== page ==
Somehow in the midst of the Duke victory scrum, Syosset High alum Eddie Loftus was tossed right into the goal. The Blue Devils had just beaten Notre Dame Monday in overtime, 6-5, for the school's first national championship.
For a freshman who saw little playing time this season, basking in the net where the winning goal was scored was Loftus' signature moment.
Until he found his father.
"I came up to him and gave him a huge hug and he looked at me and said, 'I just don't know what to say right now.' He was just in shock. He was beyond happy," Loftus says of father Brian. "I remember a few years ago I was sitting in my living room and watching him on Good Morning America. And seeing him go from that to the biggest smile in the world on his face, it gave me a great feeling."
"That," as many know, was the Duke lacrosse scandal of 2006, when a woman claimed she was raped by team members at an off-campus party. Brian Loftus' oldest son, Daniel, and middle son Chris were on the team at the time, and the exasperated father was interviewed by the news program. While they were never charged with a crime in which three teammates were later exonerated, the scrutiny extended all the way up to Long Island.
"Eddie was at home," Brian Loftus says. "I remember when he'd go to school and people would ask him, 'Did your brothers really rape some girl or something?' And he had to put up with this. But as a family we held tight."
For many the headlines would be all the motivation necessary to play collegiate lacrosse elsewhere. But Eddie Loftus answers the question about looking at other schools with authority.
"Not for a second," he says. "Everything that happened, in '06, it's tough, and that's life. But my brothers made their best friends for the rest of their lives [at Duke]. The people are great. The coaching staff is awesome. It's just a good environment to be in."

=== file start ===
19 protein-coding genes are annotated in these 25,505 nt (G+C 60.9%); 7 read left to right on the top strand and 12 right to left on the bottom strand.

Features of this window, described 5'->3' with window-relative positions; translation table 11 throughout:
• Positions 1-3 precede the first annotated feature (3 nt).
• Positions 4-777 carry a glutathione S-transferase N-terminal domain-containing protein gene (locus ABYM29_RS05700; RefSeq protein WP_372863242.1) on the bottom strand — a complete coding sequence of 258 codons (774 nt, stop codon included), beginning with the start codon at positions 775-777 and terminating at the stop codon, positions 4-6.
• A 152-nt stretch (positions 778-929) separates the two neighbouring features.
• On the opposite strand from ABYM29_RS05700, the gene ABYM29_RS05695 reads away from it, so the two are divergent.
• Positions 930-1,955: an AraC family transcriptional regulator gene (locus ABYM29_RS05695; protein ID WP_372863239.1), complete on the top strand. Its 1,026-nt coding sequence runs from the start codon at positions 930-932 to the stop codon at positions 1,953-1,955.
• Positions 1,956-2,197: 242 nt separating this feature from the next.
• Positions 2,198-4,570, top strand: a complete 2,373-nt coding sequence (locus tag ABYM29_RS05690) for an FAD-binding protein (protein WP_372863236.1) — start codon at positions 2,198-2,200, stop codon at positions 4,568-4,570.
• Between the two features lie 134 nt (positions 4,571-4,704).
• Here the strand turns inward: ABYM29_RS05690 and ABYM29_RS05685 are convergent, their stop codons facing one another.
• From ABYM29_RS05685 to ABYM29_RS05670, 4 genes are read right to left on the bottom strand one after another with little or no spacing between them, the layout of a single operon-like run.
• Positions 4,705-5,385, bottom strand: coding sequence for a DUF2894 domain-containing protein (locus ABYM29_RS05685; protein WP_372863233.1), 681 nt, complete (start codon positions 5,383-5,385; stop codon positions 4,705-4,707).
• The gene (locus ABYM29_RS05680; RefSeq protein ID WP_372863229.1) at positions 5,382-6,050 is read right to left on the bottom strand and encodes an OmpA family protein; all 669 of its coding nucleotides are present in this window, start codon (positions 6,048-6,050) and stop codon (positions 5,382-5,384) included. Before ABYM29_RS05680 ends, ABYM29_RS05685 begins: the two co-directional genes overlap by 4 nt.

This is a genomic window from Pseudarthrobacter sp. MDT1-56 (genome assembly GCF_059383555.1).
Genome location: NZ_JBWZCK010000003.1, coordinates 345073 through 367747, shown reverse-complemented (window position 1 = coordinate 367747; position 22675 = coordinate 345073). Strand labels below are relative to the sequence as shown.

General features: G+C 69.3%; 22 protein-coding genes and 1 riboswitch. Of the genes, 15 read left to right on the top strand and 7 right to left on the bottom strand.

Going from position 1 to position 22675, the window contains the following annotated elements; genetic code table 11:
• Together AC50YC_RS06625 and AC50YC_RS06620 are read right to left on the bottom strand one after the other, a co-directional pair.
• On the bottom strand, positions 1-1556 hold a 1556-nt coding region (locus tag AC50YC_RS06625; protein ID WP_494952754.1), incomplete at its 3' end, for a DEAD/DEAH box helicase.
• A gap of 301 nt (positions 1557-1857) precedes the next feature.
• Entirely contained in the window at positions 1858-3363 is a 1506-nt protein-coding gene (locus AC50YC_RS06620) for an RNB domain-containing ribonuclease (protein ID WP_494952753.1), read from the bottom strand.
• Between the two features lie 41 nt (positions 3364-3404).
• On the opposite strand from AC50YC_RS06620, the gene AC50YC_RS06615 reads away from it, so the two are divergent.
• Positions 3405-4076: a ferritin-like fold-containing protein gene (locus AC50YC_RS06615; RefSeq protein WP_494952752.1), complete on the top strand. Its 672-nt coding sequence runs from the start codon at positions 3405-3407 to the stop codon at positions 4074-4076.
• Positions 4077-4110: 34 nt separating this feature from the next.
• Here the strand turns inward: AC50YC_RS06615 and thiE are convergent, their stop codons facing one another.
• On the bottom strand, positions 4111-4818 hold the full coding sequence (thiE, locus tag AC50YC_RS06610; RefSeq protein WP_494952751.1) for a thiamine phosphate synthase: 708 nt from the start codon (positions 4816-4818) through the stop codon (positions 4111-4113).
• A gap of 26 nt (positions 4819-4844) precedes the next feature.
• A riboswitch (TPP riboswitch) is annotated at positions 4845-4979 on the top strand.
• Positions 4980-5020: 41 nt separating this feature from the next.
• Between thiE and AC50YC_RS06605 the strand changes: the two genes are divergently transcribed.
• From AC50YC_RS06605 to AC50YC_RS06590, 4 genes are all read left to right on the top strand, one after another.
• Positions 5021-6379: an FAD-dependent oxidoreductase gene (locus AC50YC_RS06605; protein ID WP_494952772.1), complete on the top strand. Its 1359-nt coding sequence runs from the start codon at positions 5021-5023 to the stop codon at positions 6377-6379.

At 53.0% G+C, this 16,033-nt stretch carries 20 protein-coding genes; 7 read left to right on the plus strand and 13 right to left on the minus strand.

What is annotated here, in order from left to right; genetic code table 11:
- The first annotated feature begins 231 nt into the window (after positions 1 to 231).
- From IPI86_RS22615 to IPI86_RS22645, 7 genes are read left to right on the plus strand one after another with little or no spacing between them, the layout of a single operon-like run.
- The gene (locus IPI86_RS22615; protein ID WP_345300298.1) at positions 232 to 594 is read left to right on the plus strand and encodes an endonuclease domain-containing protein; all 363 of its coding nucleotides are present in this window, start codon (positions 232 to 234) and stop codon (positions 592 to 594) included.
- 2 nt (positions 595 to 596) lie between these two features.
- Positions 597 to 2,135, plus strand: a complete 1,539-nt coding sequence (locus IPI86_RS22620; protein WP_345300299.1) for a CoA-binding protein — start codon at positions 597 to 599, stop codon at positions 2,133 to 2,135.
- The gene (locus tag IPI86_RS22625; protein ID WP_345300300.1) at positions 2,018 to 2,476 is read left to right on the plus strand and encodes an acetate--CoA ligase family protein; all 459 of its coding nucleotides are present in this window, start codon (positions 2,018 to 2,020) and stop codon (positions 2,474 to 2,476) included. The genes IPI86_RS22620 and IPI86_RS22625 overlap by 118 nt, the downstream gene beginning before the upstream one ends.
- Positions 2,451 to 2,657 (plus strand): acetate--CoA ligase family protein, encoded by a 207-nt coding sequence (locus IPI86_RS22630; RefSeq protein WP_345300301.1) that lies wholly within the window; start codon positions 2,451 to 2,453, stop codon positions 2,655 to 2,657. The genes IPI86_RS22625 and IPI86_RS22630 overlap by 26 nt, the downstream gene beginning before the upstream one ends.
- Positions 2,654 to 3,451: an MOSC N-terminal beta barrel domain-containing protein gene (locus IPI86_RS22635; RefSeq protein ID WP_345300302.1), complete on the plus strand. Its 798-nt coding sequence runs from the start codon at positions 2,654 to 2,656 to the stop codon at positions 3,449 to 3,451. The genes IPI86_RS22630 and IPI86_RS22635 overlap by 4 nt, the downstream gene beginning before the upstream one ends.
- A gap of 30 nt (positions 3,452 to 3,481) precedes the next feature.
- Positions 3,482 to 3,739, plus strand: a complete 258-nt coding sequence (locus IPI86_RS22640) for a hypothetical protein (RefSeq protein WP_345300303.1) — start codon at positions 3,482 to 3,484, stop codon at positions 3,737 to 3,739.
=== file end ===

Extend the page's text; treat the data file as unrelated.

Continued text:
Loftus' playing time was sparse, but when he got in he made the most of it. He scored all six of his goals this season in one game, a 19-8 win over Presbyterian late in the regular season.
His lack of on-field action, he says, makes him no less a champion because he feels--literally--where he contributed.
"I knew coming in I wasn't going to play a lot as a freshman, and maybe as a sophomore," Loftus says. "I'm playing behind three of the best attackman in the country. But every day in practice, I would go up against our best defenders. They beat on my arms, they'd rough me up, but I knew by Saturday I was making them better for our next game."
These days everybody in the Loftus family is doing pretty well. Daniel is the head coach at Jupiter High School in Florida. Chris, who made it to the championship game to see his brother, works on Wall Street. Brian, a retired Fire Department of New York captain, can now go to just about all his son's games. The only one he missed was, you guessed it, the Presbyterian game. But he can live with it because he was visiting daughter Alexandra, who was studying abroad.
Brian Loftus says he and wife Barbara have come full-circle after seeing the best and worst of human nature.
"I'm not going to lie to you, I found out who your friends were and who your friends weren't," he says. "There's people that I probably don't talk to, who questioned the integrity of my kids."
Fortunately, the way things have turned out he has no time for the negative voices.
"Some days," Brian says, "I have to pinch myself, that's how good life is."